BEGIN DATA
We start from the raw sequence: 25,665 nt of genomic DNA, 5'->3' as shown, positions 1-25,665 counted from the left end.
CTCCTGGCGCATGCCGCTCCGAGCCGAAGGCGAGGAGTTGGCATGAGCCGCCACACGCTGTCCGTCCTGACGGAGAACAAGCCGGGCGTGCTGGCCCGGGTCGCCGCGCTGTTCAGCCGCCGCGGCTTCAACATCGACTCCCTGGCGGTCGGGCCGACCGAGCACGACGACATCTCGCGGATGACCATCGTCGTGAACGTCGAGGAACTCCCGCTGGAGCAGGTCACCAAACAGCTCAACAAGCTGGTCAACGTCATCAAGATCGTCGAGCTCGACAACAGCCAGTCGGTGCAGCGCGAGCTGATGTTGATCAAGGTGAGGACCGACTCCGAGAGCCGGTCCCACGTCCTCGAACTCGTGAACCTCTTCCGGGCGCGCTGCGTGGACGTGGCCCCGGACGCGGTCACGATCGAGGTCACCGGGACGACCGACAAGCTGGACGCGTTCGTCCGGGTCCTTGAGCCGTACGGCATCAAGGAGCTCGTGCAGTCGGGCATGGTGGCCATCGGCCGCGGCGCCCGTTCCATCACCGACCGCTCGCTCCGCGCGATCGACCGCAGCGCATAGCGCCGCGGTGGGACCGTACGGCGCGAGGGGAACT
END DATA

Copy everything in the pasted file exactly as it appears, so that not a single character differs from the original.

We start from the raw sequence: 25,665 nt of genomic DNA, 5'->3' as shown, positions 1-25,665 counted from the left end.
CTCCTGGCGCATGCCGCTCCGAGCCGAAGGCGAGGAGTTGGCATGAGCCGCCACACGCTGTCCGTCCTGACGGAGAACAAGCCGGGCGTGCTGGCCCGGGTCGCCGCGCTGTTCAGCCGCCGCGGCTTCAACATCGACTCCCTGGCGGTCGGGCCGACCGAGCACGACGACATCTCGCGGATGACCATCGTCGTGAACGTCGAGGAACTCCCGCTGGAGCAGGTCACCAAACAGCTCAACAAGCTGGTCAACGTCATCAAGATCGTCGAGCTCGACAACAGCCAGTCGGTGCAGCGCGAGCTGATGTTGATCAAGGTGAGGACCGACTCCGAGAGCCGGTCCCACGTCCTCGAACTCGTGAACCTCTTCCGGGCGCGCTGCGTGGACGTGGCCCCGGACGCGGTCACGATCGAGGTCACCGGGACGACCGACAAGCTGGACGCGTTCGTCCGGGTCCTTGAGCCGTACGGCATCAAGGAGCTCGTGCAGTCGGGCATGGTGGCCATCGGCCGCGGCGCCCGTTCCATCACCGACCGCTCGCTCCGCGCGATCGACCGCAGCGCATAGCGCCGCGGTGGGACCGTACGGCGCGAGGGGAACT